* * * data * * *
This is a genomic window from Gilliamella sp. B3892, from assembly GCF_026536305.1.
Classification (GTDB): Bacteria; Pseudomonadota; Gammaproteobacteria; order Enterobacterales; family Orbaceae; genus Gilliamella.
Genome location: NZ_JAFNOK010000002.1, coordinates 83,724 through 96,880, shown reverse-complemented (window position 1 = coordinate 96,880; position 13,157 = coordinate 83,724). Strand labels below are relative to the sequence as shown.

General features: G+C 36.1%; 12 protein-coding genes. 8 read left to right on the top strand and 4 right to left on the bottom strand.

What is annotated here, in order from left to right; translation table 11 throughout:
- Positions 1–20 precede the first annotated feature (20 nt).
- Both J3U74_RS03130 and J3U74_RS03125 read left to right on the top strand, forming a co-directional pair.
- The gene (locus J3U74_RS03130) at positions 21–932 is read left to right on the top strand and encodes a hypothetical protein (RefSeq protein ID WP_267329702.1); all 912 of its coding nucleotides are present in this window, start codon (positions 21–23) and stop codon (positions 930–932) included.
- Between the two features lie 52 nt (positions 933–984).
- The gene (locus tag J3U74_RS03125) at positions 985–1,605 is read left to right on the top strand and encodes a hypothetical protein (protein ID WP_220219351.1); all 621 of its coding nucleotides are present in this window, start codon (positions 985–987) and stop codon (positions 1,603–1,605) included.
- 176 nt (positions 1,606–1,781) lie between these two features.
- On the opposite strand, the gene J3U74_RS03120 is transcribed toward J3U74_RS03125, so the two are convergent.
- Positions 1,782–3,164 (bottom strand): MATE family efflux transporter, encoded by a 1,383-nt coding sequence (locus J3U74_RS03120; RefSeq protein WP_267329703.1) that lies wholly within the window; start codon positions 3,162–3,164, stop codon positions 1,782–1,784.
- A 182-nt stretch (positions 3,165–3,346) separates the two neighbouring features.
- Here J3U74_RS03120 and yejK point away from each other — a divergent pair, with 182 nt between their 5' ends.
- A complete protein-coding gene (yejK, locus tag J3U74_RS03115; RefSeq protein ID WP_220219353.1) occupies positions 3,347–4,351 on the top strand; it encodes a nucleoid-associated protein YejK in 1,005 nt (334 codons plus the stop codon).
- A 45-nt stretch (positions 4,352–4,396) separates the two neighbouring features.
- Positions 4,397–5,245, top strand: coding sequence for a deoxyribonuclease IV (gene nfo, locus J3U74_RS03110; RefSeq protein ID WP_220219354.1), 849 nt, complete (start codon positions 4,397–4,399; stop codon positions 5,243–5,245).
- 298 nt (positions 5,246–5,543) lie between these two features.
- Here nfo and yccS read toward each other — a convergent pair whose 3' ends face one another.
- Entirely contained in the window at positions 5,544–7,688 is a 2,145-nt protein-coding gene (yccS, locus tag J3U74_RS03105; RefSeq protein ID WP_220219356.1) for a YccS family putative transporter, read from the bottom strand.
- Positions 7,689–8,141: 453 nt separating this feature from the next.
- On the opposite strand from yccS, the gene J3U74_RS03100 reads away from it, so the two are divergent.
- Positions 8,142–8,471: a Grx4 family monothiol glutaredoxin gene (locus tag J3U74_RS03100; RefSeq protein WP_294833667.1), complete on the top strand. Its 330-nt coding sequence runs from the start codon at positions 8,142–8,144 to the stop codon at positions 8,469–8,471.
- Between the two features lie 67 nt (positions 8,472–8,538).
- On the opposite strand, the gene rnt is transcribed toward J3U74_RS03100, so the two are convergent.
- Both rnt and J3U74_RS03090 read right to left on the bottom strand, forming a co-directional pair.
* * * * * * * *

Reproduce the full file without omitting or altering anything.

This is a genomic window from Gilliamella sp. B3892, from assembly GCF_026536305.1.
Classification (GTDB): Bacteria; Pseudomonadota; Gammaproteobacteria; order Enterobacterales; family Orbaceae; genus Gilliamella.
Genome location: NZ_JAFNOK010000002.1, coordinates 83,724 through 96,880, shown reverse-complemented (window position 1 = coordinate 96,880; position 13,157 = coordinate 83,724). Strand labels below are relative to the sequence as shown.

General features: G+C 36.1%; 12 protein-coding genes. 8 read left to right on the top strand and 4 right to left on the bottom strand.

What is annotated here, in order from left to right; translation table 11 throughout:
- Positions 1–20 precede the first annotated feature (20 nt).
- Both J3U74_RS03130 and J3U74_RS03125 read left to right on the top strand, forming a co-directional pair.
- The gene (locus J3U74_RS03130) at positions 21–932 is read left to right on the top strand and encodes a hypothetical protein (RefSeq protein ID WP_267329702.1); all 912 of its coding nucleotides are present in this window, start codon (positions 21–23) and stop codon (positions 930–932) included.
- Between the two features lie 52 nt (positions 933–984).
- The gene (locus tag J3U74_RS03125) at positions 985–1,605 is read left to right on the top strand and encodes a hypothetical protein (protein ID WP_220219351.1); all 621 of its coding nucleotides are present in this window, start codon (positions 985–987) and stop codon (positions 1,603–1,605) included.
- 176 nt (positions 1,606–1,781) lie between these two features.
- On the opposite strand, the gene J3U74_RS03120 is transcribed toward J3U74_RS03125, so the two are convergent.
- Positions 1,782–3,164 (bottom strand): MATE family efflux transporter, encoded by a 1,383-nt coding sequence (locus J3U74_RS03120; RefSeq protein WP_267329703.1) that lies wholly within the window; start codon positions 3,162–3,164, stop codon positions 1,782–1,784.
- A 182-nt stretch (positions 3,165–3,346) separates the two neighbouring features.
- Here J3U74_RS03120 and yejK point away from each other — a divergent pair, with 182 nt between their 5' ends.
- A complete protein-coding gene (yejK, locus tag J3U74_RS03115; RefSeq protein ID WP_220219353.1) occupies positions 3,347–4,351 on the top strand; it encodes a nucleoid-associated protein YejK in 1,005 nt (334 codons plus the stop codon).
- A 45-nt stretch (positions 4,352–4,396) separates the two neighbouring features.
- Positions 4,397–5,245, top strand: coding sequence for a deoxyribonuclease IV (gene nfo, locus J3U74_RS03110; RefSeq protein ID WP_220219354.1), 849 nt, complete (start codon positions 4,397–4,399; stop codon positions 5,243–5,245).
- 298 nt (positions 5,246–5,543) lie between these two features.
- Here nfo and yccS read toward each other — a convergent pair whose 3' ends face one another.
- Entirely contained in the window at positions 5,544–7,688 is a 2,145-nt protein-coding gene (yccS, locus tag J3U74_RS03105; RefSeq protein ID WP_220219356.1) for a YccS family putative transporter, read from the bottom strand.
- Positions 7,689–8,141: 453 nt separating this feature from the next.
- On the opposite strand from yccS, the gene J3U74_RS03100 reads away from it, so the two are divergent.
- Positions 8,142–8,471: a Grx4 family monothiol glutaredoxin gene (locus tag J3U74_RS03100; RefSeq protein WP_294833667.1), complete on the top strand. Its 330-nt coding sequence runs from the start codon at positions 8,142–8,144 to the stop codon at positions 8,469–8,471.
- Between the two features lie 67 nt (positions 8,472–8,538).
- On the opposite strand, the gene rnt is transcribed toward J3U74_RS03100, so the two are convergent.
- Both rnt and J3U74_RS03090 read right to left on the bottom strand, forming a co-directional pair.